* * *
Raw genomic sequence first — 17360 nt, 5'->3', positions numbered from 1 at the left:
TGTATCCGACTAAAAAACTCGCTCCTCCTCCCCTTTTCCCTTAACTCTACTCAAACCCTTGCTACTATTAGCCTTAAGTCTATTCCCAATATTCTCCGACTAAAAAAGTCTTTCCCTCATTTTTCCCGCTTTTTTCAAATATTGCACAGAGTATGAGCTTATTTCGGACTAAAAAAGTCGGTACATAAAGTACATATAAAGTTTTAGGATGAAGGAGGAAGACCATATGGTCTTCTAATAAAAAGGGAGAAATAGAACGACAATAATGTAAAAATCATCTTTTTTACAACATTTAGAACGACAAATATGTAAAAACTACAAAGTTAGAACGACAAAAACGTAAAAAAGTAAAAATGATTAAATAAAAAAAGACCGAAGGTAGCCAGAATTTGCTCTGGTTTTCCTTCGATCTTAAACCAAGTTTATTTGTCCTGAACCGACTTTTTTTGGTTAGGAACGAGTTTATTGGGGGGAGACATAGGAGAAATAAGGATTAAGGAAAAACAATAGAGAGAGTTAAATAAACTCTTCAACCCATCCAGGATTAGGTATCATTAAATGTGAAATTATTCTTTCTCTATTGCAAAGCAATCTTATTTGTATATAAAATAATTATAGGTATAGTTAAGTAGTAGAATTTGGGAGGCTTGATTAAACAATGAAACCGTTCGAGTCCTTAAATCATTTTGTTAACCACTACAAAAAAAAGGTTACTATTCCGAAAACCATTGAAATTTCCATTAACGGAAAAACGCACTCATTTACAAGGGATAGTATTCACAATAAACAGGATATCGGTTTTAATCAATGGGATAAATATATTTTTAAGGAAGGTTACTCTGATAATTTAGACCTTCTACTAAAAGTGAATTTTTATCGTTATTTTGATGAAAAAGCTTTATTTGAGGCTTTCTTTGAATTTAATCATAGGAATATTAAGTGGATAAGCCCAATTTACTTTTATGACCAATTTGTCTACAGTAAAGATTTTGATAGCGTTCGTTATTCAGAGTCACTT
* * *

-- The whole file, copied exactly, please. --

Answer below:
Raw genomic sequence first — 17360 nt, 5'->3', positions numbered from 1 at the left:
TGTATCCGACTAAAAAACTCGCTCCTCCTCCCCTTTTCCCTTAACTCTACTCAAACCCTTGCTACTATTAGCCTTAAGTCTATTCCCAATATTCTCCGACTAAAAAAGTCTTTCCCTCATTTTTCCCGCTTTTTTCAAATATTGCACAGAGTATGAGCTTATTTCGGACTAAAAAAGTCGGTACATAAAGTACATATAAAGTTTTAGGATGAAGGAGGAAGACCATATGGTCTTCTAATAAAAAGGGAGAAATAGAACGACAATAATGTAAAAATCATCTTTTTTACAACATTTAGAACGACAAATATGTAAAAACTACAAAGTTAGAACGACAAAAACGTAAAAAAGTAAAAATGATTAAATAAAAAAAGACCGAAGGTAGCCAGAATTTGCTCTGGTTTTCCTTCGATCTTAAACCAAGTTTATTTGTCCTGAACCGACTTTTTTTGGTTAGGAACGAGTTTATTGGGGGGAGACATAGGAGAAATAAGGATTAAGGAAAAACAATAGAGAGAGTTAAATAAACTCTTCAACCCATCCAGGATTAGGTATCATTAAATGTGAAATTATTCTTTCTCTATTGCAAAGCAATCTTATTTGTATATAAAATAATTATAGGTATAGTTAAGTAGTAGAATTTGGGAGGCTTGATTAAACAATGAAACCGTTCGAGTCCTTAAATCATTTTGTTAACCACTACAAAAAAAAGGTTACTATTCCGAAAACCATTGAAATTTCCATTAACGGAAAAACGCACTCATTTACAAGGGATAGTATTCACAATAAACAGGATATCGGTTTTAATCAATGGGATAAATATATTTTTAAGGAAGGTTACTCTGATAATTTAGACCTTCTACTAAAAGTGAATTTTTATCGTTATTTTGATGAAAAAGCTTTATTTGAGGCTTTCTTTGAATTTAATCATAGGAATATTAAGTGGATAAGCCCAATTTACTTTTATGACCAATTTGTCTACAGTAAAGATTTTGATAGCGTTCGTTATTCAGAGTCACTT